How do I respond to my husband’s angry outbursts? He swears, yells, and becomes destructive.
No one deserves to put up with anger like that from a spouse–be it husband or wife. It’s lethal to your marriage, and toxic to you and your family. A home environment like you’re describing is only going to escalate in intensity and severity unless you’re able to set some boundaries and get help.
Sure, everyone has times when they lose touch with reality, let their emotions get the better of them, and fly off the handle. But when a situation moves from a one-time blow-up into a recurring problem with anger and aggression, you and your kids are in dangerous territory.
In today’s video, we’re discussing what to do if your spouse has destructive anger issues.
If your spouse rages at you and becomes destructive, it’s important that you remove yourself from the home. You’re in danger as long as you’re sharing a space with someone who erupts with uncontrolled anger. If you have the option to simply remove yourself from the same room as your spouse during the outburst, do that; but you may find that you have to leave the house completely until your spouse gets this issue under control.
When you confront your spouse about his/her behavior, don’t be condemning or blaming. Be gently honest; let them know you don’t feel safe, and you need to go until things are different. You can let your spouse know that you’ll come back when you can have a rational conversation, and you don’t intend to disconnect or to leave the marriage. Tell them they have to learn to control their anger and provide you with a safe place to live before you can return.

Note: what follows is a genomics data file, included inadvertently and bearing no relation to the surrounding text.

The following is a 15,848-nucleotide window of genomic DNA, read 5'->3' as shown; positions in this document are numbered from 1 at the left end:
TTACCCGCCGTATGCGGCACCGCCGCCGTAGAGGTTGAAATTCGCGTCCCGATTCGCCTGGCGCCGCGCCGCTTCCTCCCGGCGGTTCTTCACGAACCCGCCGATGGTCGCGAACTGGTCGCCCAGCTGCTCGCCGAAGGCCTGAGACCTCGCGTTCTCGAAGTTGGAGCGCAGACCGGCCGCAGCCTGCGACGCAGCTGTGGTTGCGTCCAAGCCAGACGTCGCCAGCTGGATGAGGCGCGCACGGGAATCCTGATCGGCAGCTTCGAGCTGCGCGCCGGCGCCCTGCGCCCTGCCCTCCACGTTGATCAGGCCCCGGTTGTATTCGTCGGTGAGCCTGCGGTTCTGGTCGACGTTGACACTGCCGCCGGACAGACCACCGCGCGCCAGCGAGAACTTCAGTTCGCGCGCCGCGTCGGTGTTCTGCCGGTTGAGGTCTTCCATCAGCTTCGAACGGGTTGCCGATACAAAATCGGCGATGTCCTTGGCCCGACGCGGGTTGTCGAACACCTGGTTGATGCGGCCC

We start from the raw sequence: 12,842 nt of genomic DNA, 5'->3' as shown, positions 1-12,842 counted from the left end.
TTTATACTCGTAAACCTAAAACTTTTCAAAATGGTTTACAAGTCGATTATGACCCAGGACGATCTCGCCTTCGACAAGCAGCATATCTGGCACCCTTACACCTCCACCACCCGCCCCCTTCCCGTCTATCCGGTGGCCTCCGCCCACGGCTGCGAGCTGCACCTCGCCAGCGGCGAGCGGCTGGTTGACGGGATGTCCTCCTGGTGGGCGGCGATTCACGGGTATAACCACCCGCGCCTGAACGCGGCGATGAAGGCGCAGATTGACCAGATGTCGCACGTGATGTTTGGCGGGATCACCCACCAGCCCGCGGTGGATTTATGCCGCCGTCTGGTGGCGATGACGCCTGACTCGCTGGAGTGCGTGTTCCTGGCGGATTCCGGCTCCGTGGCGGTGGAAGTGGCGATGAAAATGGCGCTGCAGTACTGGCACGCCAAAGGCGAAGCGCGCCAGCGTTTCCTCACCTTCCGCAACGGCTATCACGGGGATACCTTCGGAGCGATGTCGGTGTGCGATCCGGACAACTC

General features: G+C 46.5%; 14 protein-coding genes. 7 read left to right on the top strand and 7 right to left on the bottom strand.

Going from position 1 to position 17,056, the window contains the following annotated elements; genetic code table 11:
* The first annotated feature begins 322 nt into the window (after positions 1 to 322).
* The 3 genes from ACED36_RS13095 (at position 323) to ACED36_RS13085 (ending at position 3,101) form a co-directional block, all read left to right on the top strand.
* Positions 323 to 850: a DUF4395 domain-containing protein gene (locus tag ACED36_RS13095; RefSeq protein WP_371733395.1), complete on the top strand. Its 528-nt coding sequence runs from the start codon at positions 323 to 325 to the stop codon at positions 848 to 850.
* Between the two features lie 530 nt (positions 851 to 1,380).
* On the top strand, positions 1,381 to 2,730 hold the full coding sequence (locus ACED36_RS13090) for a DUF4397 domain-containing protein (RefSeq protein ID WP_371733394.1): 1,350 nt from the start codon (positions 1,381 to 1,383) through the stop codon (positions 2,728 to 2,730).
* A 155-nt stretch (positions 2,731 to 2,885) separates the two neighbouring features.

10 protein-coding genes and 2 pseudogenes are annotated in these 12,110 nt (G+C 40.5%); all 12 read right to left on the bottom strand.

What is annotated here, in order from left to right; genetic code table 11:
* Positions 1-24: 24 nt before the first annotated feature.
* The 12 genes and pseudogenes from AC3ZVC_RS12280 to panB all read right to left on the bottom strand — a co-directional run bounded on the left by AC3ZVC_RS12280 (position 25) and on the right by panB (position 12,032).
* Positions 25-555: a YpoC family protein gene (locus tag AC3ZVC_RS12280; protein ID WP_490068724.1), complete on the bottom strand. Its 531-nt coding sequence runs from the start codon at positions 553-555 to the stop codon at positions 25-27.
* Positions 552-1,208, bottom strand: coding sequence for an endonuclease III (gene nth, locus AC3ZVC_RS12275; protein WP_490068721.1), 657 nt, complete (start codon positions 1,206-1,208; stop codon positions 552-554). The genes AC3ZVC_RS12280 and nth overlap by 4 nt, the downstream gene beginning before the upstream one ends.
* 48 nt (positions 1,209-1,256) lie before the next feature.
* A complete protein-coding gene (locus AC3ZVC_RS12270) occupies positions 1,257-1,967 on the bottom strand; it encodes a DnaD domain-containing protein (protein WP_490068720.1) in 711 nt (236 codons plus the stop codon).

If you have children in the house, your top priority is to protect them from your spouse’s angry displays. You don’t want this kind of behavior modeled for the kids, so you must take them with you when you exit the home. Continuing to expose the kids to your spouse’s rage ensures the kids will suffer from observing the abuse that’s happening in your home, if they’re not being abused themselves.
In order to set a proper boundary and motivate your spouse to change his/her behavior, you must provide consequences for the destructive behaviors. It’s very difficult to be motivated to change if a person hasn’t been given clear consequences. We hope that your spouse will understand that his/her behavior has been destructive, and will get the necessary help to get healthy and be safe for you again.
For now, focus on getting out, setting those boundaries and consequences for your spouse, and protecting yourself and your kids.
Have you dealt with a spouse who had rage problems, or have you dealt with those issues yourself? How did you address them? Were they resolved? We’d love to hear from you in the comments.